Source: Times Online UK

With university applications very much in the news, it seems a good time to ask if there are ways in which prospective students can stand out from the crowd. Simon Johnson – who is off to Cambridge to study modern history later this year – has one suggestion, and it’s to take the IB rather than A levels.

Simon, who is 18 (and whom you can see in the picture), is certain that taking the IB helped him. This was particularly true, he says, of the Theory of Knowledge part of the course, which he says was “fantastically useful in teaching me to criticise my own thinking. This, in my view, is what the Cambridge interviewers were looking for: a sense that you were able to critically analyse what you had previously written, and point out its failings. More obviously, the whole programme has made me a more balanced ‘learner’.”

Here’s Simon’s realistic take on the IB:

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“It’s becoming increasingly normal to read about the demise of the A-level and the inexorable rise of the International Baccalaureate (IB) in its place. I have had the rare opportunity of seeing two systems at first hand: I left my state school in the UK at 16 to do the IB at a private school in New Zealand. Meanwhile, a lot of my friends continued with A-levels in England.

I know that, for me, choosing the IB was the correct decision; I have really enjoyed the breadth and depth that the course offered me. However, not everyone is suited to IB, and for a lot of people, A-levels are a better alternative. Here, I suggest some areas in which the IB differs from the A-level system, and what someone thinking about doing the IB should consider before choosing their qualification post-16.

One of the hardest things about the IB is the breadth of the course. One has to study a foreign language, maths, English, a physical science and a social science, plus one further subject. Your final IB score is the sum of your score in each subject, plus potential bonus points. This means that, should you be very bad at English, it can drag down your final score. This does not mean that you have to be brilliant at every subject; no one is. However, to get a good overall final score, you have to be prepared to work hard, even in subjects that don’t necessarily interest you. Naturally, this isn’t the case in A-levels.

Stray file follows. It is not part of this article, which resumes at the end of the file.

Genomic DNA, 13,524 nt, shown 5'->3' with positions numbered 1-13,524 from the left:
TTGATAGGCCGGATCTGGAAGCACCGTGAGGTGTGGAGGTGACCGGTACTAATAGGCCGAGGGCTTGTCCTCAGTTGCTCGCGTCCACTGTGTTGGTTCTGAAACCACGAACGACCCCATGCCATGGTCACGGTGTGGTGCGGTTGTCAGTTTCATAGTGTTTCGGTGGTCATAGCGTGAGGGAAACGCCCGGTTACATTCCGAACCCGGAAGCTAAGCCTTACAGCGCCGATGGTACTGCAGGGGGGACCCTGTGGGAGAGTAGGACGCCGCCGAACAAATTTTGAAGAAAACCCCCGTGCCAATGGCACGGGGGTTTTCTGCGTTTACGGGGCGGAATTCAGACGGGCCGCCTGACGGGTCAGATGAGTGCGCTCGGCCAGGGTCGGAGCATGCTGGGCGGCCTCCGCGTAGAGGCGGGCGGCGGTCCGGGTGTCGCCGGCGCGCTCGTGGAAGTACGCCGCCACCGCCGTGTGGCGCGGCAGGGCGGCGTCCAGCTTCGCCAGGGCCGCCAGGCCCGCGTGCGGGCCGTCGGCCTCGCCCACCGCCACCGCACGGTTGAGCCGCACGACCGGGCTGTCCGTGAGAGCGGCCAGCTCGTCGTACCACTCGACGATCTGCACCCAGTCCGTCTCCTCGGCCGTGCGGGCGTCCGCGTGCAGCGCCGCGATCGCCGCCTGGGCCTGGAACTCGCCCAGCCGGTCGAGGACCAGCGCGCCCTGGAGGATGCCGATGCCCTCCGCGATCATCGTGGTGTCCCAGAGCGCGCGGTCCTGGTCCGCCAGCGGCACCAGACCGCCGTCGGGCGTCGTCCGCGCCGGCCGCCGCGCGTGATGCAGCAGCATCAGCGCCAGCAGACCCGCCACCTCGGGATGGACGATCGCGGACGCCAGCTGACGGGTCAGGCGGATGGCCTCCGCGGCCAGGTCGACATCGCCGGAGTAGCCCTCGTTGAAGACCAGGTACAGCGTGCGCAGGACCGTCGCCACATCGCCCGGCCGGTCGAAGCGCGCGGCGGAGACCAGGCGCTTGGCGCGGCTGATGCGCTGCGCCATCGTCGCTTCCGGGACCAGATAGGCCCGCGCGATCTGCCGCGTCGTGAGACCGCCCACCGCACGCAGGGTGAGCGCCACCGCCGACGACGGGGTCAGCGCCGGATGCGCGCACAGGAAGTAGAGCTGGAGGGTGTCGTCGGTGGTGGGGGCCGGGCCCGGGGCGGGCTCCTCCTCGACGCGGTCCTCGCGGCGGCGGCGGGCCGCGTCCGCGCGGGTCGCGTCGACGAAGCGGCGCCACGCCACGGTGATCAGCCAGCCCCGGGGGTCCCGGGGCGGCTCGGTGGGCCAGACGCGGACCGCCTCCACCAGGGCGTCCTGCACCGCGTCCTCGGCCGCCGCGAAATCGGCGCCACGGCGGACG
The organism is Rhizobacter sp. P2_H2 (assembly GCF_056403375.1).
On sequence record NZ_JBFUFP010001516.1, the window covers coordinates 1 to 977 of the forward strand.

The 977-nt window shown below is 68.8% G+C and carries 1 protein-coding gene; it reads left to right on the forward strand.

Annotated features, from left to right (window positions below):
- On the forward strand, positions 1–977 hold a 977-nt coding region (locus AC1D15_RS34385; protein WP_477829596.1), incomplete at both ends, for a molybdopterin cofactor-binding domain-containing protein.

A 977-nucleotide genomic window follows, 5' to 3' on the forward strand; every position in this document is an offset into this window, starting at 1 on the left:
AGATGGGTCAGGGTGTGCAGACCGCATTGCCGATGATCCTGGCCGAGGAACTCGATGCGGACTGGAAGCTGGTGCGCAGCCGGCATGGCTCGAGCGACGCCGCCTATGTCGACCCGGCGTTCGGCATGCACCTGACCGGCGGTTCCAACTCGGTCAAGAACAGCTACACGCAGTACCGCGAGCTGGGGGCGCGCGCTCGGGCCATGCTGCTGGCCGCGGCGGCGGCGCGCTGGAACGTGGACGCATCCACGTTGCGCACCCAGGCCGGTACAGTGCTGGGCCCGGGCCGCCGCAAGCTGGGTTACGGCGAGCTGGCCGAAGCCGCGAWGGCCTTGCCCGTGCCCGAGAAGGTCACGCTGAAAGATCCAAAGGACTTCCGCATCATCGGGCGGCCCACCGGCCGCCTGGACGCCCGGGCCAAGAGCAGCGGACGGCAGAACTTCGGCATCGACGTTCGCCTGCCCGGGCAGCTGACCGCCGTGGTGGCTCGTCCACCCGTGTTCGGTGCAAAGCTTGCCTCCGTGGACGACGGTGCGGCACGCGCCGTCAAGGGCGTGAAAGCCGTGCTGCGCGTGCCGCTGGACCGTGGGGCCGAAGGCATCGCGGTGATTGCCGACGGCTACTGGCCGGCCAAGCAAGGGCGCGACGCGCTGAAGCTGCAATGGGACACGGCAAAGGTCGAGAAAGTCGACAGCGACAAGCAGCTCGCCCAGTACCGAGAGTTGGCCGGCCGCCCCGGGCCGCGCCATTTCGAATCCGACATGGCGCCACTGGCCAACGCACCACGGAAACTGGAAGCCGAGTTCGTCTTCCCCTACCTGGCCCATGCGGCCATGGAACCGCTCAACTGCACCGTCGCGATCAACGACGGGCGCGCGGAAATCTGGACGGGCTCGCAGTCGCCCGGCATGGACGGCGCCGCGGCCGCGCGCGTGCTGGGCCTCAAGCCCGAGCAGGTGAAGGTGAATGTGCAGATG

There is no way of sugar-coating just how hard the IB is, in terms of how much time it requires. A quick Google search will reveal any number of stories of people who pull all-nighters for days on end to cope with the multitude of assignments they have. These people tend not to be representative of IB students in general- who do not normally have time to post on the net. Anyone who says that the IB was easy is lying to you. Do not underestimate, as a prospective student, just how hard you will have to work if you want the top marks. It is not possible to do well on the IB without investing this time  into it; well in excess of what is required for someone doing A levels. Whilst the IB will improve your time management skills, if you do not feel able to spend the time required, you may be better looking at the alternatives.

Grade inflation is one of the big selling points of the IB. Simply put, there isn’t any. The proportion of people getting 45 (the highest score) in each exam session has remained constant for many years,  and the mean diploma score of 30 has also remained constant. This compares to the situation where 1 in every 8 people now get 3 A’s at A-level. This offers the IB a key advantage: it can better distinguish the intelligent from the very intelligent. If you get a top score on the IB (a typical Oxbridge offer is around 39 out of 45 points) you know that you are amongst the world’s best.

For me, however, one of the most important features of the IB is how well it prepares you for university. Having done the IB, writing a 4,000 word essay no longer seems like a terrific hurdle: you’ve done it all before. The self discipline that you have acquired from doing so many subjects, some of which you hate, has also prepared you nicely for the independent learning that comes with university. It is not surprising therefore, that leading universities around the world have all said that they welcome applicants with the IB and recognise that they are better prepared for the demands of studying at university.

The IB has a series of unique qualities; features that help to explain why it is increasingly seen as the best post-16 option. However, it is certainly not for everyone, and you should really consider the strengths and weaknesses of the IB, and how well it suits you personally, before choosing which qualification you wish to do.”

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